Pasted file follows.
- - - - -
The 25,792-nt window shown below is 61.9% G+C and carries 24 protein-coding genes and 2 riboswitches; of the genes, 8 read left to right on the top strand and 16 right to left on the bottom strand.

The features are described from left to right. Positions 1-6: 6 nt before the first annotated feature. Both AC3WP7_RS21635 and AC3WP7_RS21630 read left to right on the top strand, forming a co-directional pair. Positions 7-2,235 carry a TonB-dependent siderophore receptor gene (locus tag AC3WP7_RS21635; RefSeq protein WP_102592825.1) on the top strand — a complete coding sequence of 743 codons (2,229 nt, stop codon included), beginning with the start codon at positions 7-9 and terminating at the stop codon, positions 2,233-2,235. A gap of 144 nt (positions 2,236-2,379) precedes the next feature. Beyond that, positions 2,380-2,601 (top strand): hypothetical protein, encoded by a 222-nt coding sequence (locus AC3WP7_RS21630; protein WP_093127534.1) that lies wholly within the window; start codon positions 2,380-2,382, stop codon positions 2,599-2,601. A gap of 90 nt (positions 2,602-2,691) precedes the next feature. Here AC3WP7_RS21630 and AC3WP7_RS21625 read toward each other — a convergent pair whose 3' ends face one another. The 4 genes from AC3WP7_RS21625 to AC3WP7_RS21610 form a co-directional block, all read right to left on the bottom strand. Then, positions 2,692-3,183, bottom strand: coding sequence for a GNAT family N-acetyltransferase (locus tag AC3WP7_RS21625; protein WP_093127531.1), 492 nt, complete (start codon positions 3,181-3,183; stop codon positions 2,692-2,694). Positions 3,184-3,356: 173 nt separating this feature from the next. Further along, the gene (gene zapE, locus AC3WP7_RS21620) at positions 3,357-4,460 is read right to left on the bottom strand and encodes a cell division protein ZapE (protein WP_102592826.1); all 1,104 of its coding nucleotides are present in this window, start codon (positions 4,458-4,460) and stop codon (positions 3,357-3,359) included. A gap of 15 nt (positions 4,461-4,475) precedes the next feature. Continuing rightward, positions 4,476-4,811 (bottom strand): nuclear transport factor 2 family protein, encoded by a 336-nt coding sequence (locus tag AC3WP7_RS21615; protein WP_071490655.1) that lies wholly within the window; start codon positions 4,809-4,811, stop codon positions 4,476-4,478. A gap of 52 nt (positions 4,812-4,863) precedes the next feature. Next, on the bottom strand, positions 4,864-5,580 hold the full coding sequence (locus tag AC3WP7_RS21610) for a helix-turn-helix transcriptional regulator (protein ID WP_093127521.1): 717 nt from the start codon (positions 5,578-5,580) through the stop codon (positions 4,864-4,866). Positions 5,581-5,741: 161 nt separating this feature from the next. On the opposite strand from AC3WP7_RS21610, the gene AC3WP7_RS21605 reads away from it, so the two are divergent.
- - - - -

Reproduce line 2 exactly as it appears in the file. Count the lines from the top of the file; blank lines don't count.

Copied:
The features are described from left to right. Positions 1-6: 6 nt before the first annotated feature. Both AC3WP7_RS21635 and AC3WP7_RS21630 read left to right on the top strand, forming a co-directional pair. Positions 7-2,235 carry a TonB-dependent siderophore receptor gene (locus tag AC3WP7_RS21635; RefSeq protein WP_102592825.1) on the top strand — a complete coding sequence of 743 codons (2,229 nt, stop codon included), beginning with the start codon at positions 7-9 and terminating at the stop codon, positions 2,233-2,235. A gap of 144 nt (positions 2,236-2,379) precedes the next feature. Beyond that, positions 2,380-2,601 (top strand): hypothetical protein, encoded by a 222-nt coding sequence (locus AC3WP7_RS21630; protein WP_093127534.1) that lies wholly within the window; start codon positions 2,380-2,382, stop codon positions 2,599-2,601. A gap of 90 nt (positions 2,602-2,691) precedes the next feature. Here AC3WP7_RS21630 and AC3WP7_RS21625 read toward each other — a convergent pair whose 3' ends face one another. The 4 genes from AC3WP7_RS21625 to AC3WP7_RS21610 form a co-directional block, all read right to left on the bottom strand. Then, positions 2,692-3,183, bottom strand: coding sequence for a GNAT family N-acetyltransferase (locus tag AC3WP7_RS21625; protein WP_093127531.1), 492 nt, complete (start codon positions 3,181-3,183; stop codon positions 2,692-2,694). Positions 3,184-3,356: 173 nt separating this feature from the next. Further along, the gene (gene zapE, locus AC3WP7_RS21620) at positions 3,357-4,460 is read right to left on the bottom strand and encodes a cell division protein ZapE (protein WP_102592826.1); all 1,104 of its coding nucleotides are present in this window, start codon (positions 4,458-4,460) and stop codon (positions 3,357-3,359) included. A gap of 15 nt (positions 4,461-4,475) precedes the next feature. Continuing rightward, positions 4,476-4,811 (bottom strand): nuclear transport factor 2 family protein, encoded by a 336-nt coding sequence (locus tag AC3WP7_RS21615; protein WP_071490655.1) that lies wholly within the window; start codon positions 4,809-4,811, stop codon positions 4,476-4,478. A gap of 52 nt (positions 4,812-4,863) precedes the next feature. Next, on the bottom strand, positions 4,864-5,580 hold the full coding sequence (locus tag AC3WP7_RS21610) for a helix-turn-helix transcriptional regulator (protein ID WP_093127521.1): 717 nt from the start codon (positions 5,578-5,580) through the stop codon (positions 4,864-4,866). Positions 5,581-5,741: 161 nt separating this feature from the next. On the opposite strand from AC3WP7_RS21610, the gene AC3WP7_RS21605 reads away from it, so the two are divergent.